Last Updated 14th February 2020
If asked when the last invasion of Britain was, many people in Britain will remember 1066 when the Normans successfully invaded the south coast of England and defeated the army of King Harold and became the rulers of Britain for centuries. But that is simply not true…and the truth is that of a Welsh heroine who almost single-handedly saved the day for Britain.
Image courtesy of http://lastinvasiontapestry.co.uk/
The last invasion of Britain was in west Wales near to the town of Fishguard. The original plan of the French was to land at Bristol, but weather conditions and probably other mistakes meant that they actually landed in west Wales. On February 18th, 1797, the French invasion force set sail from Camaret. After landing on 22nd February between Fishguard and Goodwick at Carreg Wastad bay near to Strumble Head (Pen Caer) the French army of some 1,500 men marched inland and occupied higher ground Garnwnda and Garngelli. The French army was under the command of 70 year-old Irish American Colonel Tate. The French 'army' consisted of some 600 army regulars but also 800 to 900 convicts and prisoners pressed into service and who had been offered their freedom if they joined the invasion. Rather than advancing on Fishguard with military precision, they decided to overrun a farmhouse one mile inland, called Tre-Howel and they made this their headquarters. When the invasion occurred, Colonel Thomas Knox, commanding officer of the Fishguard Volunteers, was at a ball at a prosperous farmhouse Tregwynt, located between Fishguard and St David's and some four miles from where the landing took place.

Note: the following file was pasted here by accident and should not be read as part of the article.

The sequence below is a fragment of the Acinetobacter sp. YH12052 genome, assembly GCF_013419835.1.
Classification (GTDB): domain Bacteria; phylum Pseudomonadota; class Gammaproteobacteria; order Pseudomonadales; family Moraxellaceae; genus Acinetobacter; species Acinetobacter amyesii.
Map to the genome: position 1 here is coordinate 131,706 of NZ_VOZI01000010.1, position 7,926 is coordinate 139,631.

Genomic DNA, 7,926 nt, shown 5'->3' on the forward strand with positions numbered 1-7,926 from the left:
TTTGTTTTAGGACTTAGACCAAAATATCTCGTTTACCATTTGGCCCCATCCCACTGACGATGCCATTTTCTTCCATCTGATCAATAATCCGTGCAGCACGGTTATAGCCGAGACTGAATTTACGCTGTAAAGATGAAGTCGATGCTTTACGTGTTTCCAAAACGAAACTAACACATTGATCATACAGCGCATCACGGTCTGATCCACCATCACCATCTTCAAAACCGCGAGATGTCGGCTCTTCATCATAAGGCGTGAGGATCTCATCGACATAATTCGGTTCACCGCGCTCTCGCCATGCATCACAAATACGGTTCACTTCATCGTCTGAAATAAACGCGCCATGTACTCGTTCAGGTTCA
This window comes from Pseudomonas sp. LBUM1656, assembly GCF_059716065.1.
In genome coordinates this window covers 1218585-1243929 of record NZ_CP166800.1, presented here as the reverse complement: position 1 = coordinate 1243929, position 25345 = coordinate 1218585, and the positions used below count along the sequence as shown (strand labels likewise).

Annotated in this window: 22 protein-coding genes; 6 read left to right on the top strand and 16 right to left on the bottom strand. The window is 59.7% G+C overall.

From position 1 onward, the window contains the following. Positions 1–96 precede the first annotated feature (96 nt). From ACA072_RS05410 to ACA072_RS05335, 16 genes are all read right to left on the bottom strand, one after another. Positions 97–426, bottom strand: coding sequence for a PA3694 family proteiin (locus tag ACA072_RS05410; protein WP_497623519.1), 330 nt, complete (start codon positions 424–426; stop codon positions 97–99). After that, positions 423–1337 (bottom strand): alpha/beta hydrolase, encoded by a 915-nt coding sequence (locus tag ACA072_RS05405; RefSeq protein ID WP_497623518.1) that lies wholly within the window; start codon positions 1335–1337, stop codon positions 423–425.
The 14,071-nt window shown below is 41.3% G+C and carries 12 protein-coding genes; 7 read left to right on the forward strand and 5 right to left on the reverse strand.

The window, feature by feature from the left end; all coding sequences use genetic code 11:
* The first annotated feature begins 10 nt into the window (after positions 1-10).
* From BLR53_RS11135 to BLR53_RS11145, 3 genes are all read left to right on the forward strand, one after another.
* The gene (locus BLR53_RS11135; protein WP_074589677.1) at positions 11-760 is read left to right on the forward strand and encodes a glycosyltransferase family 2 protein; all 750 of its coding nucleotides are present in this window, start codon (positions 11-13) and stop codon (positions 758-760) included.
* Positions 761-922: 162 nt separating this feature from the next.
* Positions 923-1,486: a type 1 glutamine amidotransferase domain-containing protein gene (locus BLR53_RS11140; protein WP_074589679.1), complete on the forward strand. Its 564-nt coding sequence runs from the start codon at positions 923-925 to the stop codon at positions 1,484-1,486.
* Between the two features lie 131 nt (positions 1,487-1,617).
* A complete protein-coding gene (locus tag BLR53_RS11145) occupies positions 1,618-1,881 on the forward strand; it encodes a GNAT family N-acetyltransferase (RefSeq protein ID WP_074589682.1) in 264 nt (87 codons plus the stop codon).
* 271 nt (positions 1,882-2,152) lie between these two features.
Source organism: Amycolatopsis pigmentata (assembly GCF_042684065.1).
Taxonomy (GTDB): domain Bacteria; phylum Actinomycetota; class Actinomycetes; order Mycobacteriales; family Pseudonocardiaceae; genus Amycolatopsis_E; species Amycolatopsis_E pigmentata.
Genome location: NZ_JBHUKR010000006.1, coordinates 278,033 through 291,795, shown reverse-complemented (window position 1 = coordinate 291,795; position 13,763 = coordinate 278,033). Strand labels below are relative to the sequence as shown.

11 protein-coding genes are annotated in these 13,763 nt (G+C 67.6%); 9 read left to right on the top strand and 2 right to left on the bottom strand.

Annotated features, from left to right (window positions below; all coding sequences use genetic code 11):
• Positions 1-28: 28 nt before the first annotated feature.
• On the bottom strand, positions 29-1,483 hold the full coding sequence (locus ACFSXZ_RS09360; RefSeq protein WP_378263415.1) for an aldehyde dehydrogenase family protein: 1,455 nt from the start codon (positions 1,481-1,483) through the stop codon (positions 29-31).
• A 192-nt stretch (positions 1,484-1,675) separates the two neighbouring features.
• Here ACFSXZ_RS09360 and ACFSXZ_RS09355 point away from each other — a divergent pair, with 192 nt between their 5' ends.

The local British army was heavily outnumbered, but reinforcements were gathering at Fishguard where the officers were stationed overnight in what is now called the Royal Oak Inn.
The invasion started and finished within 2 days. A local heroine, Jemima Nicholas, is said to have captured soldiers single-handedly and secured them in St Mary’s Church with nothing more than a pitchfork. On 24th February, the French army marched down from their higher ground positions to Goodwick Beach, where they laid down their weapons and gave an unconditional surrender. The surrender was completed in the Royal Oak pub in Fishguard and this is noted on a plaque above the front door. It is recorded that Jemima was rewarded with an annual pension of £50 by the Government for her achievements in defeating the French invasion force. Jemima died in 1832 and is buried in St Mary's church where her gravestone inscription says, 'the Welsh heroine who boldly marched to meet the French invaders who landed on our shores in February 1797'.
The landmarks of this failed invasion are still to be seen today. Firstly in Fishguard there is a 100 feet long tapestry recording of this event made in 1997 to commemorate the, 200 year anniversary of the invasion. There is also a memorial at Carreg Wastad Point where the French landed. And whilst you’re in Fishguard, you can visit the Royal Oak pub, still serving food and drink today and witness a wall plaque recording the surrender and also see the relics from the battle including weapons and the table where the surrender was signed by both armies.
Tapestry Image courtesy of http://lastinvasiontapestry.co.uk/ .
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